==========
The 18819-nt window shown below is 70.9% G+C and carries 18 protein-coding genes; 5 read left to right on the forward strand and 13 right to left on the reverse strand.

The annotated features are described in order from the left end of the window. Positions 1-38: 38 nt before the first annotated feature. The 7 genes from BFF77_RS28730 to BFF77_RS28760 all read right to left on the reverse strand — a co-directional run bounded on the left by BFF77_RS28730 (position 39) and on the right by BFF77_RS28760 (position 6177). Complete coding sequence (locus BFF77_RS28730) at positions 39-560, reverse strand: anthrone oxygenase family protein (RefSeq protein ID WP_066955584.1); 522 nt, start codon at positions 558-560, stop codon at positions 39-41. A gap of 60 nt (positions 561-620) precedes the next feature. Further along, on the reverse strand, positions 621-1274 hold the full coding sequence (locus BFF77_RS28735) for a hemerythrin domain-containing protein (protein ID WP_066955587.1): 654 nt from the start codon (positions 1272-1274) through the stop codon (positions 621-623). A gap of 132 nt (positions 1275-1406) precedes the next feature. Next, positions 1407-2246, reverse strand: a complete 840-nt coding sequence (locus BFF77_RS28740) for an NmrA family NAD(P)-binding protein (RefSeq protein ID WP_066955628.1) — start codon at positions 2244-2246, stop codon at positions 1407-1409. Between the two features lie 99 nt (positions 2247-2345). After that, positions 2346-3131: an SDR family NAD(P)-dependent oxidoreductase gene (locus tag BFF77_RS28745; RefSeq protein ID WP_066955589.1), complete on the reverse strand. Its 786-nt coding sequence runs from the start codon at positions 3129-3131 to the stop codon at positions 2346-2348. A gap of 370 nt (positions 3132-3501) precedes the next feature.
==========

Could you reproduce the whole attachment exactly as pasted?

The 18819-nt window shown below is 70.9% G+C and carries 18 protein-coding genes; 5 read left to right on the forward strand and 13 right to left on the reverse strand.

The annotated features are described in order from the left end of the window. Positions 1-38: 38 nt before the first annotated feature. The 7 genes from BFF77_RS28730 to BFF77_RS28760 all read right to left on the reverse strand — a co-directional run bounded on the left by BFF77_RS28730 (position 39) and on the right by BFF77_RS28760 (position 6177). Complete coding sequence (locus BFF77_RS28730) at positions 39-560, reverse strand: anthrone oxygenase family protein (RefSeq protein ID WP_066955584.1); 522 nt, start codon at positions 558-560, stop codon at positions 39-41. A gap of 60 nt (positions 561-620) precedes the next feature. Further along, on the reverse strand, positions 621-1274 hold the full coding sequence (locus BFF77_RS28735) for a hemerythrin domain-containing protein (protein ID WP_066955587.1): 654 nt from the start codon (positions 1272-1274) through the stop codon (positions 621-623). A gap of 132 nt (positions 1275-1406) precedes the next feature. Next, positions 1407-2246, reverse strand: a complete 840-nt coding sequence (locus BFF77_RS28740) for an NmrA family NAD(P)-binding protein (RefSeq protein ID WP_066955628.1) — start codon at positions 2244-2246, stop codon at positions 1407-1409. Between the two features lie 99 nt (positions 2247-2345). After that, positions 2346-3131: an SDR family NAD(P)-dependent oxidoreductase gene (locus tag BFF77_RS28745; RefSeq protein ID WP_066955589.1), complete on the reverse strand. Its 786-nt coding sequence runs from the start codon at positions 3129-3131 to the stop codon at positions 2346-2348. A gap of 370 nt (positions 3132-3501) precedes the next feature.